If you’re as big of a Rick and Morty stan as I am, it was a loooooonng four months between that interstellar snake fiasco and the trailer for the remaining episodes of Season Four. This came one week after the debut teaser trailer for Solar Opposites, created by Rick and Morty co-creator Justin Roiland and Mike McMahan, and left many fans wondering if the critically acclaimed series had been neglected in favor of a new, but seemingly familiar one. Based on the initial reactions of the trailer (including my own), it looked as if Roilan had made a clone of Rick and Morty with aliens subbing in for people. In fact, my joke was that the creator, who is known to drink for the sake of his art, must have had a few more than way too many and developed a whole other show in its place. Thankfully that wasn’t the case, and now we have episodes of Rick and Morty and Solar Opposites running at the same time. But make no mistake, Solar Opposites more than carves its own space in the realm of irreverent, animated sci-fi shenanigans and contends for Rick and Morty’s crown rather than just polishing it for them.
On the surface, Solar Opposites shares a number of similarities with its spiritual predecessor. The show revolves around a constructed “family” of aliens who crash on Earth after an asteroid destroys their utopian home planet. Consisting of Korvo, Terry, their adolescent-aged “replicants” Yumyulack and Jesse, and the world-ending Pupa, each episode revolves around their chaotic misadventures as they try to adjust to Earth and their human neighbors. Like Rick and Morty, there is wacky sci-fi gadgetry abound and the characters often leave unprecedented levels of violence and destruction in their paths. However, the show puts a fresh spin on the “aliens terrorizing Earth” trope by having them do it inadvertently (most of the time), and with intentions of being welcomed into the human community rather than with the reckless abandon of a drunken mad scientist. The characters are vastly different than those of the Sanchez/Smith family, with Korvo quickly differentiating himself from Rick despite both being scientific geniuses voiced by Roiland. Where Rick is nihilistic and cares little to none about how others perceive him, Korvo becomes anxious and confused in response to his new surroundings and has a strong desire for others to like him. There is no sheepish, Morty-like character, as co-lead Terry (voiced by Thomas Middleditch) is the fun but careless simpleton and the replicants (voiced by Sean Giambrone and Mary Mack) represent more of the traditional sitcom role for children. Even the Pupa embarks on its own separate story arcs, sort of in the same mold as an otherworldly Perry the Platypus from Phineas and Ferb. Oddly enough, the alien family are more stable than the human family in Rick and Morty and exhibit actual signs of love and growth, rather than pit dive deeper into their own disfunction.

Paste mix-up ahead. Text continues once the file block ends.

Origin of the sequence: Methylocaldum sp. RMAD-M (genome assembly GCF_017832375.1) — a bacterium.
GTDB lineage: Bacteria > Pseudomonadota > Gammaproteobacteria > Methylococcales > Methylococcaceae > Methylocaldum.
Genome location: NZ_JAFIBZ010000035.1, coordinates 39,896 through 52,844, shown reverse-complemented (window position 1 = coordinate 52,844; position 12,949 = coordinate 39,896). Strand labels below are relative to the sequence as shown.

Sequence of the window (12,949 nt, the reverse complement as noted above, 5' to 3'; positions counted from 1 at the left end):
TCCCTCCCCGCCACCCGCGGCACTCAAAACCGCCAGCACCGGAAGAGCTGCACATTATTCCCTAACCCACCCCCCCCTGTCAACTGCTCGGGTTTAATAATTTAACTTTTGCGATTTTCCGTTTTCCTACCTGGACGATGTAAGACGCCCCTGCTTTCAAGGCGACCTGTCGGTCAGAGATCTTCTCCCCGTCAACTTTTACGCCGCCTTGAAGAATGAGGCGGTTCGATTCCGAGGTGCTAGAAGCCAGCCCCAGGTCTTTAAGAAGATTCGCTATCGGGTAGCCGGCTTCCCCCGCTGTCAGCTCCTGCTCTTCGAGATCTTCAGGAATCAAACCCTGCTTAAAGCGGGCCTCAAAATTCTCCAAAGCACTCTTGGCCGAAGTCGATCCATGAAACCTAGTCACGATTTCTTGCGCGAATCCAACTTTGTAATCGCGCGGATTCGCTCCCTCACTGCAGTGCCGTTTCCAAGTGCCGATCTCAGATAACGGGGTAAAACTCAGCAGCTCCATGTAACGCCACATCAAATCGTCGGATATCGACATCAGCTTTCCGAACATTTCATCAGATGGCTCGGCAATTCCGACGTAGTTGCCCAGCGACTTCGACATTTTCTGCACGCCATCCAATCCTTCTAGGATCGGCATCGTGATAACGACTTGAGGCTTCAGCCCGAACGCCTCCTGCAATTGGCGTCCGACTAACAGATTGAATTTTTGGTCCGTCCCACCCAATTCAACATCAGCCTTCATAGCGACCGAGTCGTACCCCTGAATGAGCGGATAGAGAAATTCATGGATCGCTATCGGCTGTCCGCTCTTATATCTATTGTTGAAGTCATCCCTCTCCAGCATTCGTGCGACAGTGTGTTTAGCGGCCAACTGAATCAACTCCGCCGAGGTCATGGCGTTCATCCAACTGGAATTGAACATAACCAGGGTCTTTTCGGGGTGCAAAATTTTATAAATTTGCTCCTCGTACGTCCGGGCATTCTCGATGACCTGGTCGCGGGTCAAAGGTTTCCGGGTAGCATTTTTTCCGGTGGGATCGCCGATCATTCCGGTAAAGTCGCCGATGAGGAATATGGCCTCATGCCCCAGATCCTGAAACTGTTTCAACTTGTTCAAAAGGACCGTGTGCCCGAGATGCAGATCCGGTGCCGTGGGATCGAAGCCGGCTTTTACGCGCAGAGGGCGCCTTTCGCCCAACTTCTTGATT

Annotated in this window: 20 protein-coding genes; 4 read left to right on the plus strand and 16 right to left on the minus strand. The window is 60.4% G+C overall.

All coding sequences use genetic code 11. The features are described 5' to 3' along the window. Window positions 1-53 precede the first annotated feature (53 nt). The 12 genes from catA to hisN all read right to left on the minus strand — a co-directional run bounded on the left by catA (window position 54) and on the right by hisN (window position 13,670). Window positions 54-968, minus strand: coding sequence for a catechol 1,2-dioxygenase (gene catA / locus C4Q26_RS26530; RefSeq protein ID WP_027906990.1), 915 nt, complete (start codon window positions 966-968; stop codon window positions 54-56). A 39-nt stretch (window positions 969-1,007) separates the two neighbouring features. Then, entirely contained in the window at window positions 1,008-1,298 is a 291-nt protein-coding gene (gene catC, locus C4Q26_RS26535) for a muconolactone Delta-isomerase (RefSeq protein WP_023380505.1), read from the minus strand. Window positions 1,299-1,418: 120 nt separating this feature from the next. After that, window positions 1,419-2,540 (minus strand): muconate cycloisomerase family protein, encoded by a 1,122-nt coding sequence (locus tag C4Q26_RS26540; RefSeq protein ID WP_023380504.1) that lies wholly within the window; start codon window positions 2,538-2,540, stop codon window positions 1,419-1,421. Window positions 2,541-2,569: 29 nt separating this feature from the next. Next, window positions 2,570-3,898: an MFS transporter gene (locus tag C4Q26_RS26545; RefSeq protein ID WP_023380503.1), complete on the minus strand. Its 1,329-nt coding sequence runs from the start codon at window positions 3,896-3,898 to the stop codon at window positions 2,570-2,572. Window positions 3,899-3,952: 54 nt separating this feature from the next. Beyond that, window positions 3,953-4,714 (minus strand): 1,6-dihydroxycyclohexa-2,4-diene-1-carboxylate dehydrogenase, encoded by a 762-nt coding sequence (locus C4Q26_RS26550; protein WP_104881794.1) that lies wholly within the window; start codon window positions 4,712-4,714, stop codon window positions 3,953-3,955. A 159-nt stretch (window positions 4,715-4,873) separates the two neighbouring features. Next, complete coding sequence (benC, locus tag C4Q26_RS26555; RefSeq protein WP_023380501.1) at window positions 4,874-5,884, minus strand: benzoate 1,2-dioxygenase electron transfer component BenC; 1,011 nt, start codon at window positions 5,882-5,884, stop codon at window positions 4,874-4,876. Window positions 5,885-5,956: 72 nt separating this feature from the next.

Over the course of eight episodes, Solar Opposites throws its characters into typical Earthly situations like bullies, bigotry, stress, puberty, gender roles, and misplacing your wallet, letting the madness unravel as they cluelessly navigate through our strange world. The voice cast is incredible and carries the show just as much as its eclectic stories. There is even something of a show-within-a-show that runs throughout the season and carries a more consistent plot thread than the actual show, and the bulk of the seventh episode is dedicated to the plight of the “people within the wall”. Roiland could have probably pitched the secondary storyline as a drama to a premium network and gained some real traction, it’s that interesting. All in all, the series proves that it is much more than Rick and Morty filler and even surpasses its parent show in some ways. Embracing the similarities while still distinguishing itself as something different, Solar Opposites is yet another outlet for Roiland’s beloved insanity and has a future as bright as the night time skies of planet Schlorp. All eight episodes are available to stream now on Hulu!